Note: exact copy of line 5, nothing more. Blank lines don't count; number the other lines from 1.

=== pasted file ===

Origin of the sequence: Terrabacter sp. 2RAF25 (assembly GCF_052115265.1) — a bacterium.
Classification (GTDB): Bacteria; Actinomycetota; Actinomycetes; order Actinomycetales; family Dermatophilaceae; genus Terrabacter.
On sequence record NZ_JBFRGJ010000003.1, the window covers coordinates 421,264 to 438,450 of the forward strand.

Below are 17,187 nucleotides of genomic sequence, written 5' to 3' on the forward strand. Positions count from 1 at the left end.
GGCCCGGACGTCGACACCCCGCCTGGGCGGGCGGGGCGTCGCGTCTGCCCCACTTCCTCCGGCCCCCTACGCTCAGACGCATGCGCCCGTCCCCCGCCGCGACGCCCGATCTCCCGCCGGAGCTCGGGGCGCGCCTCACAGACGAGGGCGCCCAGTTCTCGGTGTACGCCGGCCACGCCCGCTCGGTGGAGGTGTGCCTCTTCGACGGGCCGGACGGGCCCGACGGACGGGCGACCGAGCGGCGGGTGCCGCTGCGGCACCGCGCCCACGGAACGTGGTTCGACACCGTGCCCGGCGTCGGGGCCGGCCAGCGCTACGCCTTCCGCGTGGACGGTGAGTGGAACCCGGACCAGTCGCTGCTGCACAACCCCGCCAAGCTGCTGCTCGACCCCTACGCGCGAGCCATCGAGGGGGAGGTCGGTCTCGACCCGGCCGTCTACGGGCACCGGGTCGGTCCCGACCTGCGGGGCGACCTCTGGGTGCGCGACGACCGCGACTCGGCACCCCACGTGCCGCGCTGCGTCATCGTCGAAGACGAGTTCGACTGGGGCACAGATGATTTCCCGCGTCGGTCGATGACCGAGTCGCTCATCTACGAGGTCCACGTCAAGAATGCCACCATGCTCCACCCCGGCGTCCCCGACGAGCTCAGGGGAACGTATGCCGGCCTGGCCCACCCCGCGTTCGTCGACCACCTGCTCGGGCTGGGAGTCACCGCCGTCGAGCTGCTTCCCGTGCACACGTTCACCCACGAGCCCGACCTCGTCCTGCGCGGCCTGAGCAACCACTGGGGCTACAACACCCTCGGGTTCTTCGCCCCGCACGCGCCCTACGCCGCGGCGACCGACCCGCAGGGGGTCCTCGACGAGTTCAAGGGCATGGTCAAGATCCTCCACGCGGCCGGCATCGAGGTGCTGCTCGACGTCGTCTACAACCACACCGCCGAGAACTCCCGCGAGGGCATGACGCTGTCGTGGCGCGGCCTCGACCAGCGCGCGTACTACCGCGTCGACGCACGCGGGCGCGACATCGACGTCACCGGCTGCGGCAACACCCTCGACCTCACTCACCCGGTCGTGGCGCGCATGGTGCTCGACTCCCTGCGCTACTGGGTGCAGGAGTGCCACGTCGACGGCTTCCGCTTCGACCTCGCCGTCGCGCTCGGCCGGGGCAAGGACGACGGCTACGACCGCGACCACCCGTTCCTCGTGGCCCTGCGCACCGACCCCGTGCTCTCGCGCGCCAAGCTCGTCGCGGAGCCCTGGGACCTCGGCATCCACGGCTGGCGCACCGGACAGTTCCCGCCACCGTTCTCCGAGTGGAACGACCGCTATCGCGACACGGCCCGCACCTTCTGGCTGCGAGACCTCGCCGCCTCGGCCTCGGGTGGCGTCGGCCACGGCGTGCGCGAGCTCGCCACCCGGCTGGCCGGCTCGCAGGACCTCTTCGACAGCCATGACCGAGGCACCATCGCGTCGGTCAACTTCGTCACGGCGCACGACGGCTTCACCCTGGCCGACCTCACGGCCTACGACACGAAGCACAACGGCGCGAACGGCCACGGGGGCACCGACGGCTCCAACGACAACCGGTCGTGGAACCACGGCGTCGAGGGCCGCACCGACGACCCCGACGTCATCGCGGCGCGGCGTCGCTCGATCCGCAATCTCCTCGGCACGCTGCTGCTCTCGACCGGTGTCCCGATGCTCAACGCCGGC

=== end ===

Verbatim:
GGCCCGGACGTCGACACCCCGCCTGGGCGGGCGGGGCGTCGCGTCTGCCCCACTTCCTCCGGCCCCCTACGCTCAGACGCATGCGCCCGTCCCCCGCCGCGACGCCCGATCTCCCGCCGGAGCTCGGGGCGCGCCTCACAGACGAGGGCGCCCAGTTCTCGGTGTACGCCGGCCACGCCCGCTCGGTGGAGGTGTGCCTCTTCGACGGGCCGGACGGGCCCGACGGACGGGCGACCGAGCGGCGGGTGCCGCTGCGGCACCGCGCCCACGGAACGTGGTTCGACACCGTGCCCGGCGTCGGGGCCGGCCAGCGCTACGCCTTCCGCGTGGACGGTGAGTGGAACCCGGACCAGTCGCTGCTGCACAACCCCGCCAAGCTGCTGCTCGACCCCTACGCGCGAGCCATCGAGGGGGAGGTCGGTCTCGACCCGGCCGTCTACGGGCACCGGGTCGGTCCCGACCTGCGGGGCGACCTCTGGGTGCGCGACGACCGCGACTCGGCACCCCACGTGCCGCGCTGCGTCATCGTCGAAGACGAGTTCGACTGGGGCACAGATGATTTCCCGCGTCGGTCGATGACCGAGTCGCTCATCTACGAGGTCCACGTCAAGAATGCCACCATGCTCCACCCCGGCGTCCCCGACGAGCTCAGGGGAACGTATGCCGGCCTGGCCCACCCCGCGTTCGTCGACCACCTGCTCGGGCTGGGAGTCACCGCCGTCGAGCTGCTTCCCGTGCACACGTTCACCCACGAGCCCGACCTCGTCCTGCGCGGCCTGAGCAACCACTGGGGCTACAACACCCTCGGGTTCTTCGCCCCGCACGCGCCCTACGCCGCGGCGACCGACCCGCAGGGGGTCCTCGACGAGTTCAAGGGCATGGTCAAGATCCTCCACGCGGCCGGCATCGAGGTGCTGCTCGACGTCGTCTACAACCACACCGCCGAGAACTCCCGCGAGGGCATGACGCTGTCGTGGCGCGGCCTCGACCAGCGCGCGTACTACCGCGTCGACGCACGCGGGCGCGACATCGACGTCACCGGCTGCGGCAACACCCTCGACCTCACTCACCCGGTCGTGGCGCGCATGGTGCTCGACTCCCTGCGCTACTGGGTGCAGGAGTGCCACGTCGACGGCTTCCGCTTCGACCTCGCCGTCGCGCTCGGCCGGGGCAAGGACGACGGCTACGACCGCGACCACCCGTTCCTCGTGGCCCTGCGCACCGACCCCGTGCTCTCGCGCGCCAAGCTCGTCGCGGAGCCCTGGGACCTCGGCATCCACGGCTGGCGCACCGGACAGTTCCCGCCACCGTTCTCCGAGTGGAACGACCGCTATCGCGACACGGCCCGCACCTTCTGGCTGCGAGACCTCGCCGCCTCGGCCTCGGGTGGCGTCGGCCACGGCGTGCGCGAGCTCGCCACCCGGCTGGCCGGCTCGCAGGACCTCTTCGACAGCCATGACCGAGGCACCATCGCGTCGGTCAACTTCGTCACGGCGCACGACGGCTTCACCCTGGCCGACCTCACGGCCTACGACACGAAGCACAACGGCGCGAACGGCCACGGGGGCACCGACGGCTCCAACGACAACCGGTCGTGGAACCACGGCGTCGAGGGCCGCACCGACGACCCCGACGTCATCGCGGCGCGGCGTCGCTCGATCCGCAATCTCCTCGGCACGCTGCTGCTCTCGACCGGTGTCCCGATGCTCAACGCCGGC